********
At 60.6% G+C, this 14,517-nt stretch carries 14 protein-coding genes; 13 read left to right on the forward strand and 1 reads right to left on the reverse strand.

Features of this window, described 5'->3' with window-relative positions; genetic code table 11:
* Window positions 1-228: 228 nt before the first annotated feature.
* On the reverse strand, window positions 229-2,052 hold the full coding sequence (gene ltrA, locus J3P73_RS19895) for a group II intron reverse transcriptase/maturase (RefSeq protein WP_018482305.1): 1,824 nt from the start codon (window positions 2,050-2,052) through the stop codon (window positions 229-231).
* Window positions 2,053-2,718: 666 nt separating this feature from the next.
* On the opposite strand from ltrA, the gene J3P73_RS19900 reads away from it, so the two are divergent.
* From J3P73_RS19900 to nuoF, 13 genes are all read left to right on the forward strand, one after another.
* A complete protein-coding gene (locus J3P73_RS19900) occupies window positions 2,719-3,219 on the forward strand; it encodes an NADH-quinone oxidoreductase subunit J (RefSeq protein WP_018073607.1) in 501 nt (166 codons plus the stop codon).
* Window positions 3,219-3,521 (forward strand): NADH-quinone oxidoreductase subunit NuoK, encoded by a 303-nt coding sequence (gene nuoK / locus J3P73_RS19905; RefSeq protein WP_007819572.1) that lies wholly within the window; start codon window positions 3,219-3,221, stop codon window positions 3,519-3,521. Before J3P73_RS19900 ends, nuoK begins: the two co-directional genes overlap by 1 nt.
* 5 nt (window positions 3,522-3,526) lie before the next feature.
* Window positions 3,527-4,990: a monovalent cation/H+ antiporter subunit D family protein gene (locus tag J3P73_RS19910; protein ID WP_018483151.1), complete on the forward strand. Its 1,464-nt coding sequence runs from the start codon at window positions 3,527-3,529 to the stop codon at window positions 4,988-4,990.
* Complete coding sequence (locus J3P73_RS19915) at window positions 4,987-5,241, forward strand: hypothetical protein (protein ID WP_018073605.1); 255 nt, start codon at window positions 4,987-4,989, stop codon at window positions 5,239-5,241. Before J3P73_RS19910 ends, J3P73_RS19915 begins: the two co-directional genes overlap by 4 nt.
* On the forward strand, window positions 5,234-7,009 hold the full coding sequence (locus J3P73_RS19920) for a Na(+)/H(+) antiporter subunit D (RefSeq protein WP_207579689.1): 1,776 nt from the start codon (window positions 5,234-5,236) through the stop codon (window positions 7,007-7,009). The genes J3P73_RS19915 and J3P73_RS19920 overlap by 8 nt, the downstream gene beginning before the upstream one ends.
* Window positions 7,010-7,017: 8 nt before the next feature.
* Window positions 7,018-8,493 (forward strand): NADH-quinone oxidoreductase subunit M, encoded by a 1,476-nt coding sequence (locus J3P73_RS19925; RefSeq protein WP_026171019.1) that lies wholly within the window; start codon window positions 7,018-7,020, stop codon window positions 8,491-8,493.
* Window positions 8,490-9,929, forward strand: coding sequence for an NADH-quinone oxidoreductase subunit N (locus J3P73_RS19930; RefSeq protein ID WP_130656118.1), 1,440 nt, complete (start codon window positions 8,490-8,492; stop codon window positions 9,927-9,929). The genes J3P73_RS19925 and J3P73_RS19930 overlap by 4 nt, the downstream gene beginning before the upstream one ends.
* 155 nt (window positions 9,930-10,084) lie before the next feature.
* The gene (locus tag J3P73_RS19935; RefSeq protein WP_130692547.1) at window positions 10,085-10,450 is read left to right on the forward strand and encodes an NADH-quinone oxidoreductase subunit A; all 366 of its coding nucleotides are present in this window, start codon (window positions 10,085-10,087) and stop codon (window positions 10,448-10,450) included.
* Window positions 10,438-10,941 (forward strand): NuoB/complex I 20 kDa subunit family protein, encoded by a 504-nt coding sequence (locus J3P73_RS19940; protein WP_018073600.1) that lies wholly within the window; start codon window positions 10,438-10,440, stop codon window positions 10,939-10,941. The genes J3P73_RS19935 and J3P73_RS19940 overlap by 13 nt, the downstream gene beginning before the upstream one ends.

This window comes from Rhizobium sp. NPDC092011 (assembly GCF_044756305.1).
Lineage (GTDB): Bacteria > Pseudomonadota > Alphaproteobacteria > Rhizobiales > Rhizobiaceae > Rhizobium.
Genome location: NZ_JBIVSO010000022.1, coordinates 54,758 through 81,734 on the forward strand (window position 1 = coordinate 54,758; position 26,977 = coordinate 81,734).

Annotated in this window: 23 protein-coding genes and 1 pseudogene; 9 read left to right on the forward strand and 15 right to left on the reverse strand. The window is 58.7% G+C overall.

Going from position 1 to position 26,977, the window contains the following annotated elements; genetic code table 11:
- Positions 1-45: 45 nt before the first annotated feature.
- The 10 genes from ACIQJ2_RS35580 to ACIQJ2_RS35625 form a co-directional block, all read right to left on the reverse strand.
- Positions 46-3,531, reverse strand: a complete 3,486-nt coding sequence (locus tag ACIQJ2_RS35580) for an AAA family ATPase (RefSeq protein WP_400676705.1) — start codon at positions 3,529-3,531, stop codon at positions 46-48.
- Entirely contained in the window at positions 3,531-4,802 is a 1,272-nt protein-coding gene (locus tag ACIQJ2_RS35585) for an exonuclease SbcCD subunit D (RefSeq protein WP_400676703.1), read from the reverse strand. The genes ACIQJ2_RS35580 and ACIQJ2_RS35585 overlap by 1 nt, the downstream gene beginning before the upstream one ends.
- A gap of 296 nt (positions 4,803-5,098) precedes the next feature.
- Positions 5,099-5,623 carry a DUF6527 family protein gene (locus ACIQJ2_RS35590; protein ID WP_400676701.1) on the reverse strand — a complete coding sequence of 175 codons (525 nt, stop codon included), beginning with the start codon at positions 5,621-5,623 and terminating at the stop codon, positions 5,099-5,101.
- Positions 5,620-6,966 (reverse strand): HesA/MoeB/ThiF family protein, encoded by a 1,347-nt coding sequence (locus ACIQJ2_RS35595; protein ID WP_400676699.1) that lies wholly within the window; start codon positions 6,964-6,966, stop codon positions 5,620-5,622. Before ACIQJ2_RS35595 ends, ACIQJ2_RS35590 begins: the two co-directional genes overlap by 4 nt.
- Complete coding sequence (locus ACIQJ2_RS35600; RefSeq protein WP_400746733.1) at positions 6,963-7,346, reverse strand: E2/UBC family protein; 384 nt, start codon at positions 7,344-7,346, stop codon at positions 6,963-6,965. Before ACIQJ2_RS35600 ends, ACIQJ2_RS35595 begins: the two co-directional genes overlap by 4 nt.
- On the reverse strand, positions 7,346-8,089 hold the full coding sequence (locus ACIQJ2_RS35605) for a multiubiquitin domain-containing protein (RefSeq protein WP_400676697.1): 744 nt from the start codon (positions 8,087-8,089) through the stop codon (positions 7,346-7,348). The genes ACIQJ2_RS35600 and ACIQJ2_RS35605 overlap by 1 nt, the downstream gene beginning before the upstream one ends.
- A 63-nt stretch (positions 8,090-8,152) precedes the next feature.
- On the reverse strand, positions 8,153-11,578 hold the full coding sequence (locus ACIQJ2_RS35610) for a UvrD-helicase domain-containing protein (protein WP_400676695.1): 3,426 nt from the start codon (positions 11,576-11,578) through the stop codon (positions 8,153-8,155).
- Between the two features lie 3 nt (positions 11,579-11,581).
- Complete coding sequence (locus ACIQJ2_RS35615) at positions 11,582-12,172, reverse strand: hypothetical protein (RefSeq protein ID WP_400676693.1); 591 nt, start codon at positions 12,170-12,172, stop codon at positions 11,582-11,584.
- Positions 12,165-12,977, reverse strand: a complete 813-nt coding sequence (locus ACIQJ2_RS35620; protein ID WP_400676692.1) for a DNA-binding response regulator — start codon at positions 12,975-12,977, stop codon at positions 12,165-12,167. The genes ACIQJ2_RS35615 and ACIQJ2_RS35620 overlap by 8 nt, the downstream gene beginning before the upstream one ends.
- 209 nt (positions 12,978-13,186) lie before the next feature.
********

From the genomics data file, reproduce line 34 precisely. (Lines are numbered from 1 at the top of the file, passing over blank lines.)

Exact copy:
- A 63-nt stretch (positions 8,090-8,152) precedes the next feature.